A method for achieving increased interconnection density was patented by K. Hatada in U.S. Pat. No. 4,749,120. This method employs a metal bump as the electrical interconnection between the integrated circuit chip and the substrate while holding the integrated circuit chip in place with a resin coating on the substrate acting as an adhesive between chip and substrate. This method has the disadvantage of a relatively high Young's Modulus for metals. As a result of the high Young's Modulus a very large bonding force is required between the integrated circuit chip and the substrate during the micro-bump bonding process while the resin is undergoing its curing cycle. After the bonding process the gold micro-bump will tend to return to its original shape and the recoil forces will disengage some of the micro-bumps from the electrodes on the substrate. Another method patented by Y. Tagusa et al in U.S. Pat. No. 4,913,002 employs nickel plated plastic beads or silver particles to achieve the electrical connection, but the former suffers from small contact surface area and the latter suffers the disadvantage of a relatively high Young's Modulus for silver.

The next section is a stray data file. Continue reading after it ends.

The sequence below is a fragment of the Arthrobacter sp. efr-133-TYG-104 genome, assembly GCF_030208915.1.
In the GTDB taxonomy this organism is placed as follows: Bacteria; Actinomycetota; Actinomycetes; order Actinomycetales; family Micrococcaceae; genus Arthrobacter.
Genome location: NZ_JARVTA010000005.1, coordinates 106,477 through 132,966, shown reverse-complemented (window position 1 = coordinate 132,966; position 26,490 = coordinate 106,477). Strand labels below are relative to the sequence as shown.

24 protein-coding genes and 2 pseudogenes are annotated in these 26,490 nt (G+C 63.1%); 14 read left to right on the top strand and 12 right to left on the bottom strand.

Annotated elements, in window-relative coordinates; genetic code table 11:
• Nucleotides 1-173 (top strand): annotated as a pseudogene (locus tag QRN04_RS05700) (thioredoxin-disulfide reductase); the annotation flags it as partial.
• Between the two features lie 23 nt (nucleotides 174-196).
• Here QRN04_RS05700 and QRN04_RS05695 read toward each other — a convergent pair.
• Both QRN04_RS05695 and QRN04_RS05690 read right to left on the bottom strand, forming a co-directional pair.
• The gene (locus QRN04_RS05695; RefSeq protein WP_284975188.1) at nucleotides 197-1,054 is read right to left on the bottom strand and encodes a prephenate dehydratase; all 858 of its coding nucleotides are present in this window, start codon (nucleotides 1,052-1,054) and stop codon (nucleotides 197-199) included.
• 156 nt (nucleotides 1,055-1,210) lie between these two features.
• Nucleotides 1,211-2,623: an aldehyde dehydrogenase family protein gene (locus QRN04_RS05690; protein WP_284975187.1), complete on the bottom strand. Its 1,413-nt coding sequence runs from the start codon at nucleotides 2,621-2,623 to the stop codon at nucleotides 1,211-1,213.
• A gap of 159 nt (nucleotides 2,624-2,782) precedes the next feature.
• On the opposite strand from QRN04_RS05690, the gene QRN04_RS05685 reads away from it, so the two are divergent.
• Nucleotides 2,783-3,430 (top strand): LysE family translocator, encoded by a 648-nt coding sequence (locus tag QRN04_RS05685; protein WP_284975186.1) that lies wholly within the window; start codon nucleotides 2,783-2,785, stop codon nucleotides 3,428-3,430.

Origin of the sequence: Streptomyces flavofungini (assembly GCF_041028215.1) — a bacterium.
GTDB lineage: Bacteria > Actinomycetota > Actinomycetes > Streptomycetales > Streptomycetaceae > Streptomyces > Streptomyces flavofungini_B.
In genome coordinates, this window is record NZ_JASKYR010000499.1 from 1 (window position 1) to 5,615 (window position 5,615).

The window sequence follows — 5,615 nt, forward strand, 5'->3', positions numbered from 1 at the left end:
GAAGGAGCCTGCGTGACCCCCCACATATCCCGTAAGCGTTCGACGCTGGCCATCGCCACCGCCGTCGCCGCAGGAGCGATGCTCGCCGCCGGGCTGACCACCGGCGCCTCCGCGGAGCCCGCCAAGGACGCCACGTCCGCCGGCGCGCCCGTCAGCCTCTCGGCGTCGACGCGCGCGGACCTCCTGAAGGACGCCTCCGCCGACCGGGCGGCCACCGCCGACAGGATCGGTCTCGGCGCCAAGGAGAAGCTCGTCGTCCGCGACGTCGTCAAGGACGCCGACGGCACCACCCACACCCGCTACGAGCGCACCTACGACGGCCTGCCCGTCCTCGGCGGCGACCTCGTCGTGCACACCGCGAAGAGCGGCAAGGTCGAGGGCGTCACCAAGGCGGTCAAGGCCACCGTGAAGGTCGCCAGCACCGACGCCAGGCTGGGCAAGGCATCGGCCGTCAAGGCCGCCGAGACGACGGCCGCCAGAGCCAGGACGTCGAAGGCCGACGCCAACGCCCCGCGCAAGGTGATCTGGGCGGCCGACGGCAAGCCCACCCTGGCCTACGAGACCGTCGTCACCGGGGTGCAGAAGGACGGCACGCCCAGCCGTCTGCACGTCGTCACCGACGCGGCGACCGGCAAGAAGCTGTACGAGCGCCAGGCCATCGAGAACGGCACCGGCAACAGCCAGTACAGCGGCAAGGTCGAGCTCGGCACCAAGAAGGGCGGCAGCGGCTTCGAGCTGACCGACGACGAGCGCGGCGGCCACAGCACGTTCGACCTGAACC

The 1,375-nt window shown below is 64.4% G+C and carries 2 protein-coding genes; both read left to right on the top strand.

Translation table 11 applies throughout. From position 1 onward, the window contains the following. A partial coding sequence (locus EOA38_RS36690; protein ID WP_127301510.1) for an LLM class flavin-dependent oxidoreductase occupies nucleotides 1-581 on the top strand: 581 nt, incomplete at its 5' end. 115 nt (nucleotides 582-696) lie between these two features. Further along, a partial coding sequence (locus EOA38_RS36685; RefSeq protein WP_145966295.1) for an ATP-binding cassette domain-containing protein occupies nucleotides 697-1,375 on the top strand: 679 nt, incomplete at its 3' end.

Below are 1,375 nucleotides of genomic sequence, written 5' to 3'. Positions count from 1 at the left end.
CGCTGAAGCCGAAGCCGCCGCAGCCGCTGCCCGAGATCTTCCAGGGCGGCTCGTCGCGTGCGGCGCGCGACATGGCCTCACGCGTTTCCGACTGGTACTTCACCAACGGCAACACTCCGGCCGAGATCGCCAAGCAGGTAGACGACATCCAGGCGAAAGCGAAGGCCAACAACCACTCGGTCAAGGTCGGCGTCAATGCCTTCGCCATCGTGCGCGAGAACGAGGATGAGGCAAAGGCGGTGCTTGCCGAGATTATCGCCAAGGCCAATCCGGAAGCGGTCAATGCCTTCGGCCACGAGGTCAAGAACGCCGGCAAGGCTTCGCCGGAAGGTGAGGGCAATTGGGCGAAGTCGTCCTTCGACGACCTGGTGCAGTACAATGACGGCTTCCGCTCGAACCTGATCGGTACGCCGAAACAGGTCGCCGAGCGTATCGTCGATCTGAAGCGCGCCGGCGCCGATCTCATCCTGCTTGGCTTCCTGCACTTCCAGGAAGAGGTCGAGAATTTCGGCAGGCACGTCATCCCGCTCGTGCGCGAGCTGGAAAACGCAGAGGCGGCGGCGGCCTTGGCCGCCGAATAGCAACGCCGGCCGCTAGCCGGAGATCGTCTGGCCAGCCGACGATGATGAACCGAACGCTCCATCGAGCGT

U.S. Pat. No. 4,916,523 issued to Sokolovsky et al shows a unidirectional conductive adhesive to bond the integrated circuit chip to the substrate. U.S. Pat. No. 5,134,460 issued to Brady et al shows conductive metal bumps coated with a gold layer.

SUMMARY OF THE INVENTION

It is the principal object of the invention to provide a bonded structure comprising the electrical and physical connections between integrated circuit elements and the corresponding substrate wherein very dense wiring patterns can be accommodated economically and the resulting connections are extremely reliable.